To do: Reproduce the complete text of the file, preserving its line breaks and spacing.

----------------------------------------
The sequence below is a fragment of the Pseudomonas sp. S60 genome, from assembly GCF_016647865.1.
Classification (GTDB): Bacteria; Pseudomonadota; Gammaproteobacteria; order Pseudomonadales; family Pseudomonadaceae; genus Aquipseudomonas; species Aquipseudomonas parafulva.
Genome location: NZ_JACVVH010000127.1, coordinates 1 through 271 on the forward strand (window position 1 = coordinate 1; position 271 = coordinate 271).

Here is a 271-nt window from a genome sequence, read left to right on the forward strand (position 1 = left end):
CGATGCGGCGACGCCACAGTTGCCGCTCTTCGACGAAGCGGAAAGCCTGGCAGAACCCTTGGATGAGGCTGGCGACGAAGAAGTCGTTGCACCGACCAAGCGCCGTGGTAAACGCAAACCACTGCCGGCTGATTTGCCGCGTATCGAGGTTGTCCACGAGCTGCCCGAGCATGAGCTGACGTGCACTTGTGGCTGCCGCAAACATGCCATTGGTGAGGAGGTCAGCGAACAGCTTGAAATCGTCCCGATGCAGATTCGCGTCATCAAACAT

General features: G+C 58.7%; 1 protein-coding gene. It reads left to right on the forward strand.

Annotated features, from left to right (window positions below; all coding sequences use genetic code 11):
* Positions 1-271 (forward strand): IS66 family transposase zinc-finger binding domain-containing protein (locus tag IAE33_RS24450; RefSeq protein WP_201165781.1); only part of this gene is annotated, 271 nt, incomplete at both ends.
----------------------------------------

The sequence below is a fragment of the Pseudomonas sp. S60 genome, from assembly GCF_016647865.1.
Classification (GTDB): Bacteria; Pseudomonadota; Gammaproteobacteria; order Pseudomonadales; family Pseudomonadaceae; genus Aquipseudomonas; species Aquipseudomonas parafulva.
Genome location: NZ_JACVVH010000127.1, coordinates 1 through 271 on the forward strand (window position 1 = coordinate 1; position 271 = coordinate 271).

Here is a 271-nt window from a genome sequence, read left to right on the forward strand (position 1 = left end):
CGATGCGGCGACGCCACAGTTGCCGCTCTTCGACGAAGCGGAAAGCCTGGCAGAACCCTTGGATGAGGCTGGCGACGAAGAAGTCGTTGCACCGACCAAGCGCCGTGGTAAACGCAAACCACTGCCGGCTGATTTGCCGCGTATCGAGGTTGTCCACGAGCTGCCCGAGCATGAGCTGACGTGCACTTGTGGCTGCCGCAAACATGCCATTGGTGAGGAGGTCAGCGAACAGCTTGAAATCGTCCCGATGCAGATTCGCGTCATCAAACAT

General features: G+C 58.7%; 1 protein-coding gene. It reads left to right on the forward strand.

Annotated features, from left to right (window positions below; all coding sequences use genetic code 11):
* Positions 1-271 (forward strand): IS66 family transposase zinc-finger binding domain-containing protein (locus tag IAE33_RS24450; RefSeq protein WP_201165781.1); only part of this gene is annotated, 271 nt, incomplete at both ends.